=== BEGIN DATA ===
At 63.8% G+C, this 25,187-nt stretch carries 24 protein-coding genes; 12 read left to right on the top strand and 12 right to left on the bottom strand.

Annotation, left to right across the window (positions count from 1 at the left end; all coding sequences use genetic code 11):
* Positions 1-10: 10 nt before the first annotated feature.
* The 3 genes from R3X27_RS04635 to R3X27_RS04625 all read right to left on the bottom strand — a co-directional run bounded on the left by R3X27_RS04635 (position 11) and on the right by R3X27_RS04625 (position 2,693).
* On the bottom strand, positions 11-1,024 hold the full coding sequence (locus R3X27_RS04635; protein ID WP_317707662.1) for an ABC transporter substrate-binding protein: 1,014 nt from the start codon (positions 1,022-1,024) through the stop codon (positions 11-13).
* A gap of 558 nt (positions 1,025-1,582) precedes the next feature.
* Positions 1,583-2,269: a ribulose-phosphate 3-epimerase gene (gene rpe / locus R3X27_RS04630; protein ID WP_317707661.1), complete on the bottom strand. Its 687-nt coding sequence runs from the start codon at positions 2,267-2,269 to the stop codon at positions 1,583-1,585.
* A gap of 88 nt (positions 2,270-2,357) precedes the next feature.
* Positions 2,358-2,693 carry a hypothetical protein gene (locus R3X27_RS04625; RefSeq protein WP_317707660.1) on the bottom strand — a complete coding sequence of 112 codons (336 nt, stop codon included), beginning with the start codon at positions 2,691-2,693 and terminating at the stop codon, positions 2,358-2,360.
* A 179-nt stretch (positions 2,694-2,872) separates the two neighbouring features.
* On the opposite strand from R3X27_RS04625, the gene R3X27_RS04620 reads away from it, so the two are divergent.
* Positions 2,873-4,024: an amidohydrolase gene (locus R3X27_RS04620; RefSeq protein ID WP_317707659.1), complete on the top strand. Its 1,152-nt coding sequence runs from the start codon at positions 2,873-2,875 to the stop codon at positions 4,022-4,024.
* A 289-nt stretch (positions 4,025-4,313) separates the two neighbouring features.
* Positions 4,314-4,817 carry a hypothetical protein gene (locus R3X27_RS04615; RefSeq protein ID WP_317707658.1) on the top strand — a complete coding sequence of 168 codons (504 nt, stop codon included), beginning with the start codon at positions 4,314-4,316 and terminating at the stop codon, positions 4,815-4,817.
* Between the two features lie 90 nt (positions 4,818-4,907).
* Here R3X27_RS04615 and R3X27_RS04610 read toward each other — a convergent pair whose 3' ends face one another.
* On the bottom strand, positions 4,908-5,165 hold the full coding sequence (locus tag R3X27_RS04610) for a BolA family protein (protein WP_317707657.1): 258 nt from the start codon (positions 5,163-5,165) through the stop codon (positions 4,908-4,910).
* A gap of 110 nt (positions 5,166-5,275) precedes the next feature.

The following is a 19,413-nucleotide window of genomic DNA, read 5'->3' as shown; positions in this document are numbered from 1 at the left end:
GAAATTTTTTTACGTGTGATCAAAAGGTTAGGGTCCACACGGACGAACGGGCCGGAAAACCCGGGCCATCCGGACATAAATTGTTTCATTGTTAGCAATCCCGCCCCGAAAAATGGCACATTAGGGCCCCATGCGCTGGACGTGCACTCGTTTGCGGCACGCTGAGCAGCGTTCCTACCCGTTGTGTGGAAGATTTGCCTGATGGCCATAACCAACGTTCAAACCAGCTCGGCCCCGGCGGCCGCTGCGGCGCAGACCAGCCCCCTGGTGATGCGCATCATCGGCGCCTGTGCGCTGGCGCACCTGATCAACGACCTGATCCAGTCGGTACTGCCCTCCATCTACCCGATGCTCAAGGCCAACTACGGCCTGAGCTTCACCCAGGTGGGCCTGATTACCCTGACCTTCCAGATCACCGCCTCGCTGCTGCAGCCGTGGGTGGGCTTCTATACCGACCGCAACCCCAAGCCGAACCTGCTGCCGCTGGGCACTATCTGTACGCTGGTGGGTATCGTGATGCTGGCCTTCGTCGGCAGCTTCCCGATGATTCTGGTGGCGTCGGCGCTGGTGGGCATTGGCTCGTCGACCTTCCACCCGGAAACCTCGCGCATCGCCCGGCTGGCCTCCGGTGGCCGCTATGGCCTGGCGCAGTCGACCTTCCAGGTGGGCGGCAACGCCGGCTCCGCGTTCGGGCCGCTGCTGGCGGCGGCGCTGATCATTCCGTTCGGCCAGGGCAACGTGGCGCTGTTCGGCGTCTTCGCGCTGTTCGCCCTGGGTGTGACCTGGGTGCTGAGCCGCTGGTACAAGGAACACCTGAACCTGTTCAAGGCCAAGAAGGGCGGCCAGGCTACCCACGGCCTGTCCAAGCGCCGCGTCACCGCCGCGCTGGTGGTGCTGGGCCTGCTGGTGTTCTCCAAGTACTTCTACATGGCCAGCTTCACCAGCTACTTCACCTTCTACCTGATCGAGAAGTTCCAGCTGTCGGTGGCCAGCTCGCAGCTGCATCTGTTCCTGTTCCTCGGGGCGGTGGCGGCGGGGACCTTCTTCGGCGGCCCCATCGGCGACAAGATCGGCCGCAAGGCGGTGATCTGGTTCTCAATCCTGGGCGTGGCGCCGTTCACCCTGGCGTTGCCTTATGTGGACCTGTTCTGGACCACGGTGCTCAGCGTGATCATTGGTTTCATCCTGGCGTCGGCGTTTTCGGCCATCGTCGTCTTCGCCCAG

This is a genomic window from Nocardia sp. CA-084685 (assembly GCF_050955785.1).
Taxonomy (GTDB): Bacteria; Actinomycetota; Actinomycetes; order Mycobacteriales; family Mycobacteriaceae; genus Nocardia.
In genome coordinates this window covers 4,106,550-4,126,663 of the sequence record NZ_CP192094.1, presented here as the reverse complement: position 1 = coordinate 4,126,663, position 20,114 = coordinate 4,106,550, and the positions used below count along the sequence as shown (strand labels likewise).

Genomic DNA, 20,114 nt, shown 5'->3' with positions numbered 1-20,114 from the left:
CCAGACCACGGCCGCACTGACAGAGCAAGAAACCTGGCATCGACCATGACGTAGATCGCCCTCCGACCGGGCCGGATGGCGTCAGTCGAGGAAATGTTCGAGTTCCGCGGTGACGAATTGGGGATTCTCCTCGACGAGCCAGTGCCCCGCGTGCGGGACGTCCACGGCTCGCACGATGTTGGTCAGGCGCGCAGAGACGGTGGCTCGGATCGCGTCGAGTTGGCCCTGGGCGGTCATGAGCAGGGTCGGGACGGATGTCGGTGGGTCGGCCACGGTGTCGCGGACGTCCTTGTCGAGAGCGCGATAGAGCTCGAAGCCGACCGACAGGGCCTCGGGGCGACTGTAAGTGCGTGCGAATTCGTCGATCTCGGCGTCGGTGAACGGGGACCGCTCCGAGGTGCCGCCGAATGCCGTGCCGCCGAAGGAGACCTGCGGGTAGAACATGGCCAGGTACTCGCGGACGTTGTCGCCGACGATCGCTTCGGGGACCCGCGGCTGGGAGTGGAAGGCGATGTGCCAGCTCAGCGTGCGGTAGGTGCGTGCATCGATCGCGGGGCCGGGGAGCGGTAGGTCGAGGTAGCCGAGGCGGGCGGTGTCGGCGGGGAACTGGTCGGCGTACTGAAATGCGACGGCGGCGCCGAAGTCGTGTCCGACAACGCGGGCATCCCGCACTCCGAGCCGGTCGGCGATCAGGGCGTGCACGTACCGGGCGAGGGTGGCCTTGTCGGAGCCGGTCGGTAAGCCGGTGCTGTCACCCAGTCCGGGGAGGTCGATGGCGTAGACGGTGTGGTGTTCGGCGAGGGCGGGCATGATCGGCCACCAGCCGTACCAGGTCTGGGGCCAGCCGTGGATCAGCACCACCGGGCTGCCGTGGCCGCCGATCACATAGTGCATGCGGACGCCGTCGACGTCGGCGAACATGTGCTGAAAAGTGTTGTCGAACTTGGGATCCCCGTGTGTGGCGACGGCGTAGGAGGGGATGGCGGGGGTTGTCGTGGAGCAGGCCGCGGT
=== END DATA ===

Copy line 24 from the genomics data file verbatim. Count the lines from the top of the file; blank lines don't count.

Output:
Genomic DNA, 20,114 nt, shown 5'->3' with positions numbered 1-20,114 from the left: